He recently finished reading “The Numbers Game” which is a book about how soccer is analyzed and watched focusing on what numbers and statistics really count during a soccer match. He has volunteered coaching soccer players with special needs at an organization called “Top Soccer.”
Rodzewich’s favorite subject in high school was Physical Education and his favorite high school memory was scoring a goal in overtime to win a soccer game in his junior year.
If he could give any advice to his students, Coach would tell them, “Take advantage of every situation and opportunity you are given.”
His favorite part about Cardinal O’Hara so far is the facilities because they are so much better than at all of the previous places he has worked.
We are glad to welcome Mr. Rodzewich to the O’Hara team!
By: Jess McCarthy, ‘17
“Community service is my passion.”
Those are the words of Cardinal O’Hara’s new history teacher and moderator for the Community Service Corps, Mr. Charlie Wieners. Mr. Wieners grew up in the Manayunk/Roxborough area where he attended Holy Family for grade school. Wieners continued his Catholic education at La Salle High School and then went on to St. Joseph’s University. Wieners attended SJU when it was an all male university.
Wieners was involved in a lot at St. Joseph’s. He was the famous Hawk mascot for basketball games. This opportunity gave him the distinction of being the fourth St. Joseph’s Hawk. To give you an idea of how elite this position is, today there has only been 35 other Hawk mascots. Talking about his experience as a hawk, Wieners said that the tradition was “once the suit is on, your arms never stop moving.” Mr. Wieners also had to work on his foul shots for the half time contests.
After his four years on the hill, one of his professors gave him the advice to branch out and go to a state school to broaden his horizons; so, he went to Miami University of Ohio for graduate school.
Ever since high school, Mr. Wieners had wanted to be a teacher and with an astounding 40 years of teaching under his belt, Mr. Wieners has covered a lot of aspects in the subject of history. This would include American history, International Politics, Russian History, Women in American History and, for the last several years, American Government. Mr. Wieners is currently teaching American Government to sophomores.
Aside from teaching history at O’Hara, Mr. Wieners is also the new Director of the Community Service Corps. Wieners has been serving the community since the 1970s. He was one of the founding members to jumpstart Operation Santa Claus which helps families in need during the Christmas season. Something that Mr. Wieners has been doing for a while is coaching Bonner & Prendie girls’ and boys’ tennis teams.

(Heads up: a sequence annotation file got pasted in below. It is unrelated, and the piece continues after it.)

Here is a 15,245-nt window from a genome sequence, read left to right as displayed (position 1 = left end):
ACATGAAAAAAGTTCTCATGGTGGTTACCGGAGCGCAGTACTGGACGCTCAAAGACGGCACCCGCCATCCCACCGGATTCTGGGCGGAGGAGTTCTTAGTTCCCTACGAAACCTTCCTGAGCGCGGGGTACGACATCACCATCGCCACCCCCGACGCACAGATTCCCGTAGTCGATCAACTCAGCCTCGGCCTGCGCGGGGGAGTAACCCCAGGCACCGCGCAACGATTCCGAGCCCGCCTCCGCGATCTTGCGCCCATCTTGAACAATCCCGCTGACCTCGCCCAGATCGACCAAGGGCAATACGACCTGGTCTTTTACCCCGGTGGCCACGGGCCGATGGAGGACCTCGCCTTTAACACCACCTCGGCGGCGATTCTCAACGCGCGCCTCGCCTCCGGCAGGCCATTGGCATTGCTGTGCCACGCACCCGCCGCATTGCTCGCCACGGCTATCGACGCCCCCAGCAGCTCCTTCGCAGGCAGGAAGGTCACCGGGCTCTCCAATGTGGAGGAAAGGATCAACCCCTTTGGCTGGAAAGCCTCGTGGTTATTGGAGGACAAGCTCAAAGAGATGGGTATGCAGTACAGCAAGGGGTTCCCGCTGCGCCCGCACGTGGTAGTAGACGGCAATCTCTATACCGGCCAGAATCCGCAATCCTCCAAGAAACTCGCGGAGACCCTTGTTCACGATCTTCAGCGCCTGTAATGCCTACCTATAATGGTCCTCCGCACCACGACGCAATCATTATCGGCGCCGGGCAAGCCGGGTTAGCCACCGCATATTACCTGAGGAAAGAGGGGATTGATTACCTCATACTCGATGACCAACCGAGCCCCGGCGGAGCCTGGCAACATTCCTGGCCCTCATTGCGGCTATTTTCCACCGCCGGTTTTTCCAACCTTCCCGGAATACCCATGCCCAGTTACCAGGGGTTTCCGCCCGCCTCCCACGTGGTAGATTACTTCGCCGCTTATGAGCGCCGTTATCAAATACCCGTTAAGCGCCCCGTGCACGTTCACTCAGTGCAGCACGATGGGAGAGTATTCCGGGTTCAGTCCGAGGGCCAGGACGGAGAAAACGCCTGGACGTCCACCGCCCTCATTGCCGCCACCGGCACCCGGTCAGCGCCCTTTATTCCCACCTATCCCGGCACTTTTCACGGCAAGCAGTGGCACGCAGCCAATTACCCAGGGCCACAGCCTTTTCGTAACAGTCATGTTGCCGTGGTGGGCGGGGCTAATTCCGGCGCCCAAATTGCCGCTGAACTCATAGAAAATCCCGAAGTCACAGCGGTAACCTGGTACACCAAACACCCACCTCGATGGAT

Sitting down with Mr. Wieners in the CSC office, he offered this advice for students, “Attitude is just as important as ability for success.” He truly believes that this is a key to achievement. He encourages his students to reflect about the lessons becoming taught each day.
With 40 years and counting in a successful career, he mentioned his wife and three children as his support system. His son is a master carpenter and contractor. His one daughter is an accountant. His other daughter is a teacher and director of special programs. Mr. Wieners is also supported by his five grandchildren. When asked, “What are your passions?” Wieners firmly replied “family, teaching, CSC and baseball.”
Mr. Wieners, on behalf of the students at Cardinal O’Hara thank you for your commitment to our CSC program. CSC is already off to a great start this year and is stronger than ever thanks to your dedication. Welcome to O’Hara and we wish you another successful year of teaching!
Who is the New Teacher in Room 346?
by: Victoria Pappas, ’17
It’s Mr. Chris DiBello’s first year of teaching and his first year at Cardinal O’Hara, and he already likes it! The atmosphere is new, fresh, and welcoming. “I am happy with how together the students are as a student body, it’s what holds a school together and brings the school meaning. It is what makes coming to school everyday a pleasure!” Mr. DiBello said. With a degree in chemistry, which he earned on the enormous campus that is Penn State University, Mr. DiBello brings his knowledge to the classroom in not only chemistry, but physics and algebra II as well. As a new member of the O’Hara lion family, Mr. DiBello is determined and hopeful to reach his goal in life: “to inspire others to teach or learn chemistry. I want to give someone that passion.”
Flashback to when Mr. DiBello went to The Haverford School, he remembers a lot of good memories he made. “I loved it there. It was the best experience. It challenged me to be better in school, as a person, as a friend, and as a son.” One of his favorites moments, DiBello remembered, was in his sophomore year on the football field. “We hadn’t beaten Malvern in nineteen years, and we beat them for the first time. It was crazy and it was awesome!” Mr. DiBello is a big football fan. “I played for years, I’m big sports guy in general.” However, DiBello has always thought of chemistry as his favorite subject because it was challenging, and enjoyed teaching his peers. “My high school chemistry teacher showed me that teachers are more than just the one sitting behind a desk, grading your papers. They care for you. Teaching is good for me, and fulfills what I thought teaching should be.”
The best advice Mr. DiBello was ever given, he notes, was, “‘when you get knocked down, get back up and keep trying.’ If you really like it keep doing it because it can become something bigger. It’s a reminder to not give up on yourself.” This is what motivates Mr. DiBello, but he also has advice for all of his students. DiBello advises, “don’t be afraid to ask for help. Sometimes people may see it as a weakness, or a crutch, but in this world it’s not. You have so many resources, such as your teachers, so it’s good to ask for advice.” In the future, Mr. DiBello plans to do volunteer work either coaching football or wrestling, but for now, catch Mr. DiBello in room 346 doing the job he loves!